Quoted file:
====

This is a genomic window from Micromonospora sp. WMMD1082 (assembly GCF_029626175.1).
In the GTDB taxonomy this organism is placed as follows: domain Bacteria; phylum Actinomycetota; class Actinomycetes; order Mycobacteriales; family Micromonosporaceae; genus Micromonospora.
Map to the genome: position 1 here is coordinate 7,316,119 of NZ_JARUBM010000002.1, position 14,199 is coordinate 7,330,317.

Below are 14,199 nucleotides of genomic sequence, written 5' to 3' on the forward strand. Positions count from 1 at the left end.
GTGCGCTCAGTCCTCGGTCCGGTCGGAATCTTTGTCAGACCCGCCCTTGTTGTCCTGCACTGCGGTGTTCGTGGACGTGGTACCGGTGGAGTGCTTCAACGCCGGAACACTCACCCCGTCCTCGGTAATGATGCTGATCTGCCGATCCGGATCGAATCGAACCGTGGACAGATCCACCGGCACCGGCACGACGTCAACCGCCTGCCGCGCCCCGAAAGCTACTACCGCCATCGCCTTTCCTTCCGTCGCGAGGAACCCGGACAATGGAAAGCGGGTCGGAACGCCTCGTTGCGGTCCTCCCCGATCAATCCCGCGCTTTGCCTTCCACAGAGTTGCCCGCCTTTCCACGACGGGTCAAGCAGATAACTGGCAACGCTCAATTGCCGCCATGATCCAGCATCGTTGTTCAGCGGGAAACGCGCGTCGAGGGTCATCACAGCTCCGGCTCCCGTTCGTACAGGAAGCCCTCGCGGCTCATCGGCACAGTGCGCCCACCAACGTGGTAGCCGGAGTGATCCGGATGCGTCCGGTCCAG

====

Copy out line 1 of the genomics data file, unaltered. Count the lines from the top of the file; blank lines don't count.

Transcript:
This is a genomic window from Micromonospora sp. WMMD1082 (assembly GCF_029626175.1).